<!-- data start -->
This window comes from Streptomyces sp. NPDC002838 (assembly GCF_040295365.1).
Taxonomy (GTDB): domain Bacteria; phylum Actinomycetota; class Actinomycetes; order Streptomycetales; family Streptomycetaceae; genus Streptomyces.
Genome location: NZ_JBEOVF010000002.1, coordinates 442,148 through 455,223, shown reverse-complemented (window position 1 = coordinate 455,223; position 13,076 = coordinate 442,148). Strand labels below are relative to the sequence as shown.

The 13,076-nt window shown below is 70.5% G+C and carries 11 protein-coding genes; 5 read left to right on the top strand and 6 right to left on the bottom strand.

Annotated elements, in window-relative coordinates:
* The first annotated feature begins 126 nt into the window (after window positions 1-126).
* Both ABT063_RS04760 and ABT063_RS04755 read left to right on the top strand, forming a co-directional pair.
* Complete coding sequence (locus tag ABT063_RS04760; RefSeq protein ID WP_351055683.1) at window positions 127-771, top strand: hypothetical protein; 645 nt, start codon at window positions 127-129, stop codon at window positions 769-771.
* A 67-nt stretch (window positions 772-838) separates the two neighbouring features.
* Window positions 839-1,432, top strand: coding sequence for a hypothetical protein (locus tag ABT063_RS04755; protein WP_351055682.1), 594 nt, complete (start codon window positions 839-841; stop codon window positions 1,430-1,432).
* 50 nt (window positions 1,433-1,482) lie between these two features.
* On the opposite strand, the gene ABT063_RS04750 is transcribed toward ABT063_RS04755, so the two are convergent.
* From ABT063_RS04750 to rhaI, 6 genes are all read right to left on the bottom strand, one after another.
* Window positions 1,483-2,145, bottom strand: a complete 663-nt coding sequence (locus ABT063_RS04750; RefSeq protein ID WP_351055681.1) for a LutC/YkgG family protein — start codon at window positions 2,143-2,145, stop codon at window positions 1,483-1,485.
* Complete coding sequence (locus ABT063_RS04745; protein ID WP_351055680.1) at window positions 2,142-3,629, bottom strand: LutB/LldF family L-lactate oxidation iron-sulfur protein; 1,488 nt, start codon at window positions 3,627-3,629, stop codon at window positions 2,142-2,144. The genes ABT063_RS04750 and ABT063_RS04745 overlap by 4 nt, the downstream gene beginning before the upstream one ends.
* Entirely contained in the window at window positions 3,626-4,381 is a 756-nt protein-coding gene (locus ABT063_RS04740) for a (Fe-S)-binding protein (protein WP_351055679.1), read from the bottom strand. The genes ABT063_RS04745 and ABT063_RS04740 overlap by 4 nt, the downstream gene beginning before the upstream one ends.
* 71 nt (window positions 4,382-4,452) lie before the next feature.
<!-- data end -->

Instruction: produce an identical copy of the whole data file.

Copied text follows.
This window comes from Streptomyces sp. NPDC002838 (assembly GCF_040295365.1).
Taxonomy (GTDB): domain Bacteria; phylum Actinomycetota; class Actinomycetes; order Streptomycetales; family Streptomycetaceae; genus Streptomyces.
Genome location: NZ_JBEOVF010000002.1, coordinates 442,148 through 455,223, shown reverse-complemented (window position 1 = coordinate 455,223; position 13,076 = coordinate 442,148). Strand labels below are relative to the sequence as shown.

The 13,076-nt window shown below is 70.5% G+C and carries 11 protein-coding genes; 5 read left to right on the top strand and 6 right to left on the bottom strand.

Annotated elements, in window-relative coordinates:
* The first annotated feature begins 126 nt into the window (after window positions 1-126).
* Both ABT063_RS04760 and ABT063_RS04755 read left to right on the top strand, forming a co-directional pair.
* Complete coding sequence (locus tag ABT063_RS04760; RefSeq protein ID WP_351055683.1) at window positions 127-771, top strand: hypothetical protein; 645 nt, start codon at window positions 127-129, stop codon at window positions 769-771.
* A 67-nt stretch (window positions 772-838) separates the two neighbouring features.
* Window positions 839-1,432, top strand: coding sequence for a hypothetical protein (locus tag ABT063_RS04755; protein WP_351055682.1), 594 nt, complete (start codon window positions 839-841; stop codon window positions 1,430-1,432).
* 50 nt (window positions 1,433-1,482) lie between these two features.
* On the opposite strand, the gene ABT063_RS04750 is transcribed toward ABT063_RS04755, so the two are convergent.
* From ABT063_RS04750 to rhaI, 6 genes are all read right to left on the bottom strand, one after another.
* Window positions 1,483-2,145, bottom strand: a complete 663-nt coding sequence (locus ABT063_RS04750; RefSeq protein ID WP_351055681.1) for a LutC/YkgG family protein — start codon at window positions 2,143-2,145, stop codon at window positions 1,483-1,485.
* Complete coding sequence (locus ABT063_RS04745; protein ID WP_351055680.1) at window positions 2,142-3,629, bottom strand: LutB/LldF family L-lactate oxidation iron-sulfur protein; 1,488 nt, start codon at window positions 3,627-3,629, stop codon at window positions 2,142-2,144. The genes ABT063_RS04750 and ABT063_RS04745 overlap by 4 nt, the downstream gene beginning before the upstream one ends.
* Entirely contained in the window at window positions 3,626-4,381 is a 756-nt protein-coding gene (locus ABT063_RS04740) for a (Fe-S)-binding protein (protein WP_351055679.1), read from the bottom strand. The genes ABT063_RS04745 and ABT063_RS04740 overlap by 4 nt, the downstream gene beginning before the upstream one ends.
* 71 nt (window positions 4,382-4,452) lie before the next feature.